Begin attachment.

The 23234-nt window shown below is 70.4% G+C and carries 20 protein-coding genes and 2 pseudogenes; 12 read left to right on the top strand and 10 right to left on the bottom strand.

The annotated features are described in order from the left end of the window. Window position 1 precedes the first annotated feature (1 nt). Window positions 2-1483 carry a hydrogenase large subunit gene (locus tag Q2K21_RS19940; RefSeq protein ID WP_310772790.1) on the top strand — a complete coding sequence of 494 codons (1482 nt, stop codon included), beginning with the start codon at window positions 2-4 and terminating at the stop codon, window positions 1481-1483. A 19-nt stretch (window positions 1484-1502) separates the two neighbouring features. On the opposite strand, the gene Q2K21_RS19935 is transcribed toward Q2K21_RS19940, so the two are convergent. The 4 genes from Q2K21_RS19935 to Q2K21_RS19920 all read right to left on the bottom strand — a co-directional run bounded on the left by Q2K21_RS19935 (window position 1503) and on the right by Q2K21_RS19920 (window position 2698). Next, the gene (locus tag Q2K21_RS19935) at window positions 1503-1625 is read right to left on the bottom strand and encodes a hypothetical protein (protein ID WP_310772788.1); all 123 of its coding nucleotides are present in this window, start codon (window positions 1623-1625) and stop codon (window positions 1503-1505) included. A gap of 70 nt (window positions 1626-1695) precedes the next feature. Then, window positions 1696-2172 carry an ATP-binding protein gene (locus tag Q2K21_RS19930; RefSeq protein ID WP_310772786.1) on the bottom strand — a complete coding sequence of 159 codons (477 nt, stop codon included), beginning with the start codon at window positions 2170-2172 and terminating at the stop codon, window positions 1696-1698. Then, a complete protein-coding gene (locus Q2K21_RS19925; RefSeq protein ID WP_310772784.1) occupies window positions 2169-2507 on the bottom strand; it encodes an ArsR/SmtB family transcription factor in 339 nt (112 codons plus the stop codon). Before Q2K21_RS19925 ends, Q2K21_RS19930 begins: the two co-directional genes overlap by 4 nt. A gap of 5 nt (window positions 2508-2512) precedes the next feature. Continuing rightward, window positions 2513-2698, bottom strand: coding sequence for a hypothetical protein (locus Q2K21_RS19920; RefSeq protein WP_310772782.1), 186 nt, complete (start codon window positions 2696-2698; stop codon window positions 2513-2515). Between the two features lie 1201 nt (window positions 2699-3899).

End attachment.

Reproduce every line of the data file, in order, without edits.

The 23234-nt window shown below is 70.4% G+C and carries 20 protein-coding genes and 2 pseudogenes; 12 read left to right on the top strand and 10 right to left on the bottom strand.

The annotated features are described in order from the left end of the window. Window position 1 precedes the first annotated feature (1 nt). Window positions 2-1483 carry a hydrogenase large subunit gene (locus tag Q2K21_RS19940; RefSeq protein ID WP_310772790.1) on the top strand — a complete coding sequence of 494 codons (1482 nt, stop codon included), beginning with the start codon at window positions 2-4 and terminating at the stop codon, window positions 1481-1483. A 19-nt stretch (window positions 1484-1502) separates the two neighbouring features. On the opposite strand, the gene Q2K21_RS19935 is transcribed toward Q2K21_RS19940, so the two are convergent. The 4 genes from Q2K21_RS19935 to Q2K21_RS19920 all read right to left on the bottom strand — a co-directional run bounded on the left by Q2K21_RS19935 (window position 1503) and on the right by Q2K21_RS19920 (window position 2698). Next, the gene (locus tag Q2K21_RS19935) at window positions 1503-1625 is read right to left on the bottom strand and encodes a hypothetical protein (protein ID WP_310772788.1); all 123 of its coding nucleotides are present in this window, start codon (window positions 1623-1625) and stop codon (window positions 1503-1505) included. A gap of 70 nt (window positions 1626-1695) precedes the next feature. Then, window positions 1696-2172 carry an ATP-binding protein gene (locus tag Q2K21_RS19930; RefSeq protein ID WP_310772786.1) on the bottom strand — a complete coding sequence of 159 codons (477 nt, stop codon included), beginning with the start codon at window positions 2170-2172 and terminating at the stop codon, window positions 1696-1698. Then, a complete protein-coding gene (locus Q2K21_RS19925; RefSeq protein ID WP_310772784.1) occupies window positions 2169-2507 on the bottom strand; it encodes an ArsR/SmtB family transcription factor in 339 nt (112 codons plus the stop codon). Before Q2K21_RS19925 ends, Q2K21_RS19930 begins: the two co-directional genes overlap by 4 nt. A gap of 5 nt (window positions 2508-2512) precedes the next feature. Continuing rightward, window positions 2513-2698, bottom strand: coding sequence for a hypothetical protein (locus Q2K21_RS19920; RefSeq protein WP_310772782.1), 186 nt, complete (start codon window positions 2696-2698; stop codon window positions 2513-2515). Between the two features lie 1201 nt (window positions 2699-3899).